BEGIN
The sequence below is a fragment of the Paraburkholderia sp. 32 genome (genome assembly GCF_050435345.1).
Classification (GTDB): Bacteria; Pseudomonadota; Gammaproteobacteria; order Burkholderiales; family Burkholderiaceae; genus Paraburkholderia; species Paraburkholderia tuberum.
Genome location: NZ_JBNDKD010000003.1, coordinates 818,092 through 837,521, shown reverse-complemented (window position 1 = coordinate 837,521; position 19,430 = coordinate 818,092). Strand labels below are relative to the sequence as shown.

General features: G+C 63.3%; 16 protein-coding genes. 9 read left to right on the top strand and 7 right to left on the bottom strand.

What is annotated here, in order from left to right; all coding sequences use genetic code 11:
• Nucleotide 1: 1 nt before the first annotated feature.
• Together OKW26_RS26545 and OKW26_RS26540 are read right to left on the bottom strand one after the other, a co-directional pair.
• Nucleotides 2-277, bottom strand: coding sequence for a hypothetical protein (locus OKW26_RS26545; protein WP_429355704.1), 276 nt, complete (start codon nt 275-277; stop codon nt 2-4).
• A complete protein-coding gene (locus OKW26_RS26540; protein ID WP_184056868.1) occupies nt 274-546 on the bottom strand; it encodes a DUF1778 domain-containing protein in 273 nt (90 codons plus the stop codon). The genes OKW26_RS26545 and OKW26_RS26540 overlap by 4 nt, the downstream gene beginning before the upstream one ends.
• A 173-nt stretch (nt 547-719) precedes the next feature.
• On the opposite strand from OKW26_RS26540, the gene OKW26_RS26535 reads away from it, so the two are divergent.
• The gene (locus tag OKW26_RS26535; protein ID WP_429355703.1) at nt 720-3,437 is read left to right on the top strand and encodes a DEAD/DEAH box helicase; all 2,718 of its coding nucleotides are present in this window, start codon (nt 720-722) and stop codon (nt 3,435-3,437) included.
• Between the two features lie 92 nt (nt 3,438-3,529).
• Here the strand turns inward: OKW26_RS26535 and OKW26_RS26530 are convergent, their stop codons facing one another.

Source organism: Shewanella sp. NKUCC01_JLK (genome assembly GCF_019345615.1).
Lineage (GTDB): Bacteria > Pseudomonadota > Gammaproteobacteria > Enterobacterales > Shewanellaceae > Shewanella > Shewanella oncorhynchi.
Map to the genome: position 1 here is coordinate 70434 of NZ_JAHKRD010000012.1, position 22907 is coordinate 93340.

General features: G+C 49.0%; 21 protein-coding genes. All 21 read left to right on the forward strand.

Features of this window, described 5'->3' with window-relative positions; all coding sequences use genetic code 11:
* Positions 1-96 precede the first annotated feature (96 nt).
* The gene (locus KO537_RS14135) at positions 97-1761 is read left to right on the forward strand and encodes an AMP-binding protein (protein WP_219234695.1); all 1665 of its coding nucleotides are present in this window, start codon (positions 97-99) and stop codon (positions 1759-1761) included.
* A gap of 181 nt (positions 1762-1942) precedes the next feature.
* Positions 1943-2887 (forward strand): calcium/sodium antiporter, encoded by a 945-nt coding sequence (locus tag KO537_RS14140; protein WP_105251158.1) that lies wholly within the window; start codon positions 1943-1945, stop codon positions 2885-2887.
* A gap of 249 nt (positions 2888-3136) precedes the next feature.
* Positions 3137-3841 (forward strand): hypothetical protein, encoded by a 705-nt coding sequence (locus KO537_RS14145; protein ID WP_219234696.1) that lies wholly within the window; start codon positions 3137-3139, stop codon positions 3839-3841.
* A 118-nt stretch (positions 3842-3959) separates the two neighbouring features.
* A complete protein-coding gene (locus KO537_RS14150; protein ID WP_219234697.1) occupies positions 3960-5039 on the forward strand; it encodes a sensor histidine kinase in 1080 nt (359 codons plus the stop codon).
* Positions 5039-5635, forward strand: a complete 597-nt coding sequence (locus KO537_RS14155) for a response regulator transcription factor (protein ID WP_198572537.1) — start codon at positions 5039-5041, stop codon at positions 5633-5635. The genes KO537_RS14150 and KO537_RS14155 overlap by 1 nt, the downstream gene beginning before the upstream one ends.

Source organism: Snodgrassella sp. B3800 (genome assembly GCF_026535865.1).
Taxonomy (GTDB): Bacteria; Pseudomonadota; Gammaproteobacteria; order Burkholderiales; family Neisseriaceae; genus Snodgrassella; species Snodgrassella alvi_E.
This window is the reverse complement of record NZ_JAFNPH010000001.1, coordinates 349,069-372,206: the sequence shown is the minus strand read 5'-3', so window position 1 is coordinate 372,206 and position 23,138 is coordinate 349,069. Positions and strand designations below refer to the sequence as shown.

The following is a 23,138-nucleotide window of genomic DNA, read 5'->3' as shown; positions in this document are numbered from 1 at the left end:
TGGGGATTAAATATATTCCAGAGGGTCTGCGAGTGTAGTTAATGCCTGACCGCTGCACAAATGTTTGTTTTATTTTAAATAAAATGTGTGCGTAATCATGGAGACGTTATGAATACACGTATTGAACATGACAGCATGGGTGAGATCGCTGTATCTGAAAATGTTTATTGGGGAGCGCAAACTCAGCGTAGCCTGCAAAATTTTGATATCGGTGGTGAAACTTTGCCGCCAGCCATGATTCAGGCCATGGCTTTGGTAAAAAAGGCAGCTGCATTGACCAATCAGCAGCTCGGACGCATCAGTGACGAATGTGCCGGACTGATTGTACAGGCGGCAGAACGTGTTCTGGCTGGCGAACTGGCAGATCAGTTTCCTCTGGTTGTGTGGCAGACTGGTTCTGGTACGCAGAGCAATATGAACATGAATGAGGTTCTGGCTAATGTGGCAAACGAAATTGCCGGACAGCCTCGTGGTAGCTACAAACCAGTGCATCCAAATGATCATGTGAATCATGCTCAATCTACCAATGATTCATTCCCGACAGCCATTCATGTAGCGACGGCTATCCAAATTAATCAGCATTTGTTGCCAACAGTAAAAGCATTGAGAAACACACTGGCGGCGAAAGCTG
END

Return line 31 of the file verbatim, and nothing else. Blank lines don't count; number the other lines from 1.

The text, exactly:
This window is the reverse complement of record NZ_JAFNPH010000001.1, coordinates 349,069-372,206: the sequence shown is the minus strand read 5'-3', so window position 1 is coordinate 372,206 and position 23,138 is coordinate 349,069. Positions and strand designations below refer to the sequence as shown.